Beauvoir writes that often, the only solution apparent to the Other is to emulate the One, in a sort of if-you-can't-beat-'em-join-'em approach. To find acceptance and success, women, as the supposed deviation from the norm, assume they should strive to be more like men. I speak from five years' experience in the sciences and 10 years as a gamer when I say that yes, this is a very tempting thought. I've often imagined that all my social and professional problems would vanish if only I were more like a man - or, at the very best, a neutral target, with all trace of femininity suppressed.

Beauvoir, of course, would have none of that. She explains that the solution isn't for women to become men, since that acquiescence affirms the artificial One vs. the Other nonsense in the first place. Instead, we should shrug off notions of hierarchy altogether. "People have tirelessly sought to prove that woman is superior, inferior or equal to man," Beauvoir writes in The Second Sex. "If we are to gain understanding, we must get out of these ruts; we must discard the vague notions of superiority, inferiority, equality which have hitherto corrupted every discussion of the subject and start afresh." Women, she concludes, are just as capable of choice and freedom as men are, so they should choose to elevate themselves, taking responsibility for their own persons and for the world.

Which brings me back to Resident Evil. I'm certainly not about to claim the games are modern-day sequels to The Second Sex, or that the series' developers clearly had Beauvoir's notions of One vs. the Other in mind when they created the Umbrella Corporation. But as a consequence of certain creative decisions, Resident Evil does look somewhat Beauvoirian in the zombie-consecrated moonlight.

That impression comes from more than just the conspicuous lack of glass ceilings in Raccoon City, although that, in itself, is worthy of note. The Resident Evil universe supports a relatively even mix of male and female characters. Players can choose from male and female protagonists (Jill and Chris in the original Resident Evil; Leon and Claire in RE2); do battle with his and her mad scientists (particularly the Drs. Birkin); and consort with guy and gal spies, like Luis and Ada. Even the enemies split down gender lines: The peasant housewives in RE4, for example, are just as nasty and ravenous as their Ganado husbands (not to mention the chainsaw-wielding Bella Sisters). It's a pleasant change of pace from many other videogames that rely on machismo and adrenaline to create a tense, suspenseful atmosphere.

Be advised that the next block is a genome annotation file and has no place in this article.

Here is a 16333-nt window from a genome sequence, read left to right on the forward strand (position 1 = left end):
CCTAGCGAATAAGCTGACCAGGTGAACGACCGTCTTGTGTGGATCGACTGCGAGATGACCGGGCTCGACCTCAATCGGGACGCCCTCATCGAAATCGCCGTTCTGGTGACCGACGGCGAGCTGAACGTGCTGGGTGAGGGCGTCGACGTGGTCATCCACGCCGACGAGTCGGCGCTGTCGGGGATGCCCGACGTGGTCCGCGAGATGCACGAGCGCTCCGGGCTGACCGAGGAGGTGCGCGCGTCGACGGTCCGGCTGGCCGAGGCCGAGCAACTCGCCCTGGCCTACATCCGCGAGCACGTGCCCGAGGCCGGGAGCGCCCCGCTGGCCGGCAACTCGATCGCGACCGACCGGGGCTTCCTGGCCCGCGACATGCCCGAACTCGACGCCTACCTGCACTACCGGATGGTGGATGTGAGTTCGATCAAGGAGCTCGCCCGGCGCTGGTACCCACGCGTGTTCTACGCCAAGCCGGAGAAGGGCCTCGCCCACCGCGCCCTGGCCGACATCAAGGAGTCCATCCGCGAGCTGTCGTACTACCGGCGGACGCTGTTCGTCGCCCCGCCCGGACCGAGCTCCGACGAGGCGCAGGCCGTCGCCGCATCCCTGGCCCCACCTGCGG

The series takes a progressive approach toward the actual character and personality of its women, too. Simply put, the Resident Evil girls don't suck. For example, take Jill Valentine. Within the Resident Evil universe, she's invaluable to her Alpha Team; competent, clever and professional, she's the resident bomb expert and, of course, the master of unlocking. But she also offers certain advantages to the player. While she can't take as much damage as Chris can, she does have those two extra inventory slots, which, when you've discovered a cache of shotgun shells, can make all the difference. Jill is an asset, both inside the story and out; she's not "good, for a woman" but simply "good." And while Rebecca, Claire and Ada each have their individual strengths and weaknesses, like Jill they are all powerful and competent human beings.

That's the key point: The Resident Evil women are judged on their worth as human beings, and not just as women. Ultimately, there is no One or Other status in Raccoon City; or, if there is, it's between human and zombie, not man and woman. The characters forever race against infection, time or death and in the process must cast away everything that's not absolutely essential to their own survival, including philosophical distinctions between the sexes. After all, it's hard to find time to subjugate and oppress an entire gender when you're both running from a guy with a flaming axe. Zombies are equal opportunity killers, and they're not about to refrain from sucking on your skull-goo just because you've been designated "the weaker sex."

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